f) means for mounting said centrally located shaft enabling said cylindrical drum member to rotate about its longitudinal axis, wherein said means for mounting comprises a tower which has a second footprint smaller than said first footprint of said cylindrical drum member, said tower being mounted on a portion of ground and having a height sufficient to elevate said first cylindrical drum member above wind-blocking obstructions.
2. The wind turbine of claim 1 further comprising a second cylindrical drum member mounted on said tower at a position below said first cylindrical drum member, said second cylindrical drum member being identical in structure to said first cylindrical drum member and cooperating therewith to power the electrical generator.
3. The wind turbine of claim 1 wherein said shaft rotationally mounting said cylindrical drum member extends vertically and said cylindrical drum member rotates about a vertical axis.
4. The wind turbine of claim 1 further comprising a housing surrounding said cylindrical drum member, shutter means for exposing said turbine vanes to a wind, said shutter means being movably mounted about a horizontal axis on said housing, and mechanical means to open and close said shutter means.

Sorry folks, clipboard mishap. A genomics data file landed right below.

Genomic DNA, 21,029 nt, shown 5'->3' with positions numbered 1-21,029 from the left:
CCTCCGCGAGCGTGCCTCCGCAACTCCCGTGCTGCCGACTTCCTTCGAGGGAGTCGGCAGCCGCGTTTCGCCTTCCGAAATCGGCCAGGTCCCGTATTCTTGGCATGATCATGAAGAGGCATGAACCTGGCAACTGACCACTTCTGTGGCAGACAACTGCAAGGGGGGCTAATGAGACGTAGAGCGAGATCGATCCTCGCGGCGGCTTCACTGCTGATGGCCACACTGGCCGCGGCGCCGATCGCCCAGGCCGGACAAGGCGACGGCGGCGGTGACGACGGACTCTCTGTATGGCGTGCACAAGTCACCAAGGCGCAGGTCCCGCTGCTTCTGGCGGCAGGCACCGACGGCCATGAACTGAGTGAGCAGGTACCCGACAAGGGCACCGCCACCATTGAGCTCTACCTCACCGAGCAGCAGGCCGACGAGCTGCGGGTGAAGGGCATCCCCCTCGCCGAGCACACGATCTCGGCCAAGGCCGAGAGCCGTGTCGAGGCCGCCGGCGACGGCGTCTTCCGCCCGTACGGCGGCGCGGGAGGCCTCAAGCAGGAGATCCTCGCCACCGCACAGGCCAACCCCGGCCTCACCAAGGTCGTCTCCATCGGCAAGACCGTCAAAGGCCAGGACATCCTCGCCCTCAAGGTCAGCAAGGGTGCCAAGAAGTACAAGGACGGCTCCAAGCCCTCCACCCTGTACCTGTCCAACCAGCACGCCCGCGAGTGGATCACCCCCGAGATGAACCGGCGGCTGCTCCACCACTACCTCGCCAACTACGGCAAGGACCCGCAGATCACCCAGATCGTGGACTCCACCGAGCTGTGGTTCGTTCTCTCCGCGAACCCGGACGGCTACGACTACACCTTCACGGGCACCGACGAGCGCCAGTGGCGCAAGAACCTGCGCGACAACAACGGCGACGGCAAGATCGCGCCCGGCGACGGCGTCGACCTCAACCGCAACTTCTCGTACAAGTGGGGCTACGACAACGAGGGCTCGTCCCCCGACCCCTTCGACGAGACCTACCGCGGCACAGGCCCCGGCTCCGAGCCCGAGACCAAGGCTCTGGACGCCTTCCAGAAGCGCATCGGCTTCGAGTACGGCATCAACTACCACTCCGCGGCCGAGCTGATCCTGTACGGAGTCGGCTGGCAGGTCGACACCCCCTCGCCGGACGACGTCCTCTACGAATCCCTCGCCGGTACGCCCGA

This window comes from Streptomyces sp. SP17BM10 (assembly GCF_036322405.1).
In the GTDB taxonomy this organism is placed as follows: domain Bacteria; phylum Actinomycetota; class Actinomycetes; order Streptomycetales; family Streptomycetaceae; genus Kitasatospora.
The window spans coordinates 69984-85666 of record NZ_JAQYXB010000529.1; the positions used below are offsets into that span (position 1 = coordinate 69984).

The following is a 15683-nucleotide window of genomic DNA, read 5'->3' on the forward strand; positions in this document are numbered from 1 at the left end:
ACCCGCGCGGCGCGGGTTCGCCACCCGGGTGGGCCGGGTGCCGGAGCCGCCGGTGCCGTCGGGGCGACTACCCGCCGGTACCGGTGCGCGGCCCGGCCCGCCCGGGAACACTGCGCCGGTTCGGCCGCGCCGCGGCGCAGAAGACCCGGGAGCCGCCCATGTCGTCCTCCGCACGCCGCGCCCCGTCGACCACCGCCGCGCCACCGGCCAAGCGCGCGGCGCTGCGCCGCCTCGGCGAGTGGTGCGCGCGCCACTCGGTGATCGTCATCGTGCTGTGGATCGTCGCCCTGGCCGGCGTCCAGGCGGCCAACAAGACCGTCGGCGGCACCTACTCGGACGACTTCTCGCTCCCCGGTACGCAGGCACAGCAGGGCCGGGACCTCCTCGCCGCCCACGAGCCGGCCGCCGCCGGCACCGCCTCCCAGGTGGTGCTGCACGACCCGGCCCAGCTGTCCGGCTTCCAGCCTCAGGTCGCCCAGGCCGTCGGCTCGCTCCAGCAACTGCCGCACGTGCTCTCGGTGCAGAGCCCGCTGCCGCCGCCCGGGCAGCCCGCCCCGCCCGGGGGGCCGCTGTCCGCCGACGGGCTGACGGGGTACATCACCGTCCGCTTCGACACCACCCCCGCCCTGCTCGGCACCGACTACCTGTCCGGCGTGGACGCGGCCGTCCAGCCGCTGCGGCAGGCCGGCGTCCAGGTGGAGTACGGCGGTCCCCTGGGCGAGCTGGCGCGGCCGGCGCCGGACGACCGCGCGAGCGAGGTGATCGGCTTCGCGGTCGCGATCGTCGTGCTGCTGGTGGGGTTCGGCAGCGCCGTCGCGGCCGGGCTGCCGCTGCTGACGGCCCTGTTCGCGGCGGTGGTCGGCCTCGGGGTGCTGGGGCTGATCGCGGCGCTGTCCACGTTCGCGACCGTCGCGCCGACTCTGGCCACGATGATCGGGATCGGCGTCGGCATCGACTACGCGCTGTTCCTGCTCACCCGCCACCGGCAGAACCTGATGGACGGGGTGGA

5. The wind turbine of claim 4 further comprising a low pressure outlet positioned in said housing above said cylindrical drum member.
6. The wind turbine of claim 1 further comprising a cam follower attached to each said vane, said cam follower being in contact with a cam inside said cylindrical drum member, said cam controlling a rotating motion of each said vane.
7. A wind turbine for powering an electrical generator, said wind turbine comprising
a) a first cylindrical drum member having a first footprint;
b) a first ring at a first end of said cylindrical drum member;
c) a second ring at a second opposite end of said cylindrical drum member;